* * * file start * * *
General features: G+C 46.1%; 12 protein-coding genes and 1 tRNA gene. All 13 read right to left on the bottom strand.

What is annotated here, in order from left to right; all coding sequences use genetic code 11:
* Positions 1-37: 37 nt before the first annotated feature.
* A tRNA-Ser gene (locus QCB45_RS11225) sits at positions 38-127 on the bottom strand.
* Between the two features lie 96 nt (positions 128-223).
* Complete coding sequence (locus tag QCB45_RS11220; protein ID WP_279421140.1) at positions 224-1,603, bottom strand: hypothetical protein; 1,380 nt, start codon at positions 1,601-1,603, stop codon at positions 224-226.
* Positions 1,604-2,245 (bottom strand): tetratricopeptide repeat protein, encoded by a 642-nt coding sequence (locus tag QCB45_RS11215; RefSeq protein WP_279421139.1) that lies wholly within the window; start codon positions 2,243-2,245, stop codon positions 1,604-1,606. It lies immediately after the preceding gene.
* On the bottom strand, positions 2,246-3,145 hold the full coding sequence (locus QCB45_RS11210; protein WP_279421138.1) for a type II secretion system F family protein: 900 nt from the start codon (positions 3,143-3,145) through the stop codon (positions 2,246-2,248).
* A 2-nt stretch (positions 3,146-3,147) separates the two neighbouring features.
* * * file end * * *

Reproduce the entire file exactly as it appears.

General features: G+C 46.1%; 12 protein-coding genes and 1 tRNA gene. All 13 read right to left on the bottom strand.

What is annotated here, in order from left to right; all coding sequences use genetic code 11:
* Positions 1-37: 37 nt before the first annotated feature.
* A tRNA-Ser gene (locus QCB45_RS11225) sits at positions 38-127 on the bottom strand.
* Between the two features lie 96 nt (positions 128-223).
* Complete coding sequence (locus tag QCB45_RS11220; protein ID WP_279421140.1) at positions 224-1,603, bottom strand: hypothetical protein; 1,380 nt, start codon at positions 1,601-1,603, stop codon at positions 224-226.
* Positions 1,604-2,245 (bottom strand): tetratricopeptide repeat protein, encoded by a 642-nt coding sequence (locus tag QCB45_RS11215; RefSeq protein WP_279421139.1) that lies wholly within the window; start codon positions 2,243-2,245, stop codon positions 1,604-1,606. It lies immediately after the preceding gene.
* On the bottom strand, positions 2,246-3,145 hold the full coding sequence (locus QCB45_RS11210; protein WP_279421138.1) for a type II secretion system F family protein: 900 nt from the start codon (positions 3,143-3,145) through the stop codon (positions 2,246-2,248).
* A 2-nt stretch (positions 3,146-3,147) separates the two neighbouring features.